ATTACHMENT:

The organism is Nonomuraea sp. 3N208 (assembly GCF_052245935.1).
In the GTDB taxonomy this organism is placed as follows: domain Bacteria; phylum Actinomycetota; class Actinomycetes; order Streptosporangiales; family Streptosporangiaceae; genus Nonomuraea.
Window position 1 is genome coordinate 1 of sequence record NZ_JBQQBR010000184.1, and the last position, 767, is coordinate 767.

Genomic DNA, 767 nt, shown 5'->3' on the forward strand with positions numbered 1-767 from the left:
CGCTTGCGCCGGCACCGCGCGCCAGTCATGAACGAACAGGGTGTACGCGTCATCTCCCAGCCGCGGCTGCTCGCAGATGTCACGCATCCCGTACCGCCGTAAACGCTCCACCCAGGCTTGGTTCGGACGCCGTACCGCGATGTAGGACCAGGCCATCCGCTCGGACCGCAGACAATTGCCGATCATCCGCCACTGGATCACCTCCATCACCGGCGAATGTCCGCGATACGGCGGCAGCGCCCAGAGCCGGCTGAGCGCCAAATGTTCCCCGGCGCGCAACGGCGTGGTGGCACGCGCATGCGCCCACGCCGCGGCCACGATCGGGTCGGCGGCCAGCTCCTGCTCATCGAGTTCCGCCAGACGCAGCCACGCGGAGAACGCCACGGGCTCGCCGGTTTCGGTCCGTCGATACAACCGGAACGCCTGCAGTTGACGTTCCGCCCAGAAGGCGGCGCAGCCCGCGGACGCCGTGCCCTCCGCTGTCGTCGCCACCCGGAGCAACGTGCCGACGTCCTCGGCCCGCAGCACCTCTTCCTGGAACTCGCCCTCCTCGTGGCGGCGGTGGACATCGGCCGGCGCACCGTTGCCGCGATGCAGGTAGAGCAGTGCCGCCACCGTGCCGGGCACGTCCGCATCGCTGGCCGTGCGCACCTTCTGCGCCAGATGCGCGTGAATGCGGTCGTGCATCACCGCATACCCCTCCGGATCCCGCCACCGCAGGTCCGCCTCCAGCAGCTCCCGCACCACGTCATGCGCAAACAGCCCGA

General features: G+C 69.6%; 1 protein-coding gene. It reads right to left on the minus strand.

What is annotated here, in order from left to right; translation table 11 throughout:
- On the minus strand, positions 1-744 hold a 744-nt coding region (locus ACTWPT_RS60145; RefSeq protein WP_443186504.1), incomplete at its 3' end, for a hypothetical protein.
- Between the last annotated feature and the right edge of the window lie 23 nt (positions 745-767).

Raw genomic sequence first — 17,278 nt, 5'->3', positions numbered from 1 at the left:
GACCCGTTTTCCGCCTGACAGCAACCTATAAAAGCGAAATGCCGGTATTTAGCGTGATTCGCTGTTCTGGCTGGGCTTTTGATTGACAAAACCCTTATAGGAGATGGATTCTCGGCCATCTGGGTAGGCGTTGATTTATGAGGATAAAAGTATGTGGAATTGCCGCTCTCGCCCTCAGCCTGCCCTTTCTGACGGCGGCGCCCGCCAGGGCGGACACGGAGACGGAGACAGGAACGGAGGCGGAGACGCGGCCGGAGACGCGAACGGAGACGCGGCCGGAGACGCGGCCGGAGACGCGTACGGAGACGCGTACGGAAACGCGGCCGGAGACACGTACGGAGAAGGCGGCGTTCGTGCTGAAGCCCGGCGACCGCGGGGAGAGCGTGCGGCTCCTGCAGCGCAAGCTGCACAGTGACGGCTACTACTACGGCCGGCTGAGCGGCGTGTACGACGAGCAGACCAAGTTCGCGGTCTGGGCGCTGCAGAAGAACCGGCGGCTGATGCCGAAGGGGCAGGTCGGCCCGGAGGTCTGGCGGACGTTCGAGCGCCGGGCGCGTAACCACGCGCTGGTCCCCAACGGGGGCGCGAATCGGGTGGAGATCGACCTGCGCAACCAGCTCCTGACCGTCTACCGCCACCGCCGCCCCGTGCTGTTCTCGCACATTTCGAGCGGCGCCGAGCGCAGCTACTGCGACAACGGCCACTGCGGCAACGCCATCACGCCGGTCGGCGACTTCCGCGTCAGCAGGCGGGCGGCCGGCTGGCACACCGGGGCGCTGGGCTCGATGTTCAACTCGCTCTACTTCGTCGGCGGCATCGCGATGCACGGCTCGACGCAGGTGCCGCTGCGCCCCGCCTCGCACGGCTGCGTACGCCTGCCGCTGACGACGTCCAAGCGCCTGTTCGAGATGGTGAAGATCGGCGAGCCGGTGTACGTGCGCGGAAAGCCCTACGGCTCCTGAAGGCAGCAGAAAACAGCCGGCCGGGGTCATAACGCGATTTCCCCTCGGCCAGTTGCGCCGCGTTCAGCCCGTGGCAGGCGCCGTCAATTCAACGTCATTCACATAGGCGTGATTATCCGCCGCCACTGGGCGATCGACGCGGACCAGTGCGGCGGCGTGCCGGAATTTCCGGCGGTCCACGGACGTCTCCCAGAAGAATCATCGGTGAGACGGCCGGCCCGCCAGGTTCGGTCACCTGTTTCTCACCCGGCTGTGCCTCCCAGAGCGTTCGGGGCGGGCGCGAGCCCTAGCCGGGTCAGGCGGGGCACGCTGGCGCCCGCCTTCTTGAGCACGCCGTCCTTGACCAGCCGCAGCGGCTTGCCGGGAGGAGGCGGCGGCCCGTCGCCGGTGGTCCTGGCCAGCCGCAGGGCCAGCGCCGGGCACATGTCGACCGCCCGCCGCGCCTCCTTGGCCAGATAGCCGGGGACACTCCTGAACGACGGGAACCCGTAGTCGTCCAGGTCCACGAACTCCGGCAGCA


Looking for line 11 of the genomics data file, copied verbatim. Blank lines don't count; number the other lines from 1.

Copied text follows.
GACCCGTTTTCCGCCTGACAGCAACCTATAAAAGCGAAATGCCGGTATTTAGCGTGATTCGCTGTTCTGGCTGGGCTTTTGATTGACAAAACCCTTATAGGAGATGGATTCTCGGCCATCTGGGTAGGCGTTGATTTATGAGGATAAAAGTATGTGGAATTGCCGCTCTCGCCCTCAGCCTGCCCTTTCTGACGGCGGCGCCCGCCAGGGCGGACACGGAGACGGAGACAGGAACGGAGGCGGAGACGCGGCCGGAGACGCGAACGGAGACGCGGCCGGAGACGCGGCCGGAGACGCGTACGGAGACGCGTACGGAAACGCGGCCGGAGACACGTACGGAGAAGGCGGCGTTCGTGCTGAAGCCCGGCGACCGCGGGGAGAGCGTGCGGCTCCTGCAGCGCAAGCTGCACAGTGACGGCTACTACTACGGCCGGCTGAGCGGCGTGTACGACGAGCAGACCAAGTTCGCGGTCTGGGCGCTGCAGAAGAACCGGCGGCTGATGCCGAAGGGGCAGGTCGGCCCGGAGGTCTGGCGGACGTTCGAGCGCCGGGCGCGTAACCACGCGCTGGTCCCCAACGGGGGCGCGAATCGGGTGGAGATCGACCTGCGCAACCAGCTCCTGACCGTCTACCGCCACCGCCGCCCCGTGCTGTTCTCGCACATTTCGAGCGGCGCCGAGCGCAGCTACTGCGACAACGGCCACTGCGGCAACGCCATCACGCCGGTCGGCGACTTCCGCGTCAGCAGGCGGGCGGCCGGCTGGCACACCGGGGCGCTGGGCTCGATGTTCAACTCGCTCTACTTCGTCGGCGGCATCGCGATGCACGGCTCGACGCAGGTGCCGCTGCGCCCCGCCTCGCACGGCTGCGTACGCCTGCCGCTGACGACGTCCAAGCGCCTGTTCGAGATGGTGAAGATCGGCGAGCCGGTGTACGTGCGCGGAAAGCCCTACGGCTCCTGAAGGCAGCAGAAAACAGCCGGCCGGGGTCATAACGCGATTTCCCCTCGGCCAGTTGCGCCGCGTTCAGCCCGTGGCAGGCGCCGTCAATTCAACGTCATTCACATAGGCGTGATTATCCGCCGCCACTGGGCGATCGACGCGGACCAGTGCGGCGGCGTGCCGGAATTTCCGGCGGTCCACGGACGTCTCCCAGAAGAATCATCGGTGAGACGGCCGGCCCGCCAGGTTCGGTCACCTGTTTCTCACCCGGCTGTGCCTCCCAGAGCGTTCGGGGCGGGCGCGAGCCCTAGCCGGGTCAGGCGGGGCACGCTGGCGCCCGCCTTCTTGAGCACGCCGTCCTTGACCAGCCGCAGCGGCTTGCCGGGAGGAGGCGGCGGCCCGTCGCCGGTGGTCCTGGCCAGCCGCAGGGCCAGCGCCGGGCACATGTCGACCGCCCGCCGCGCCTCCTTGGCCAGATAGCCGGGGACACTCCTGAACGACGGGAACCCGTAGTCGTCCAGGTCCACGAACTCCGGCAGCA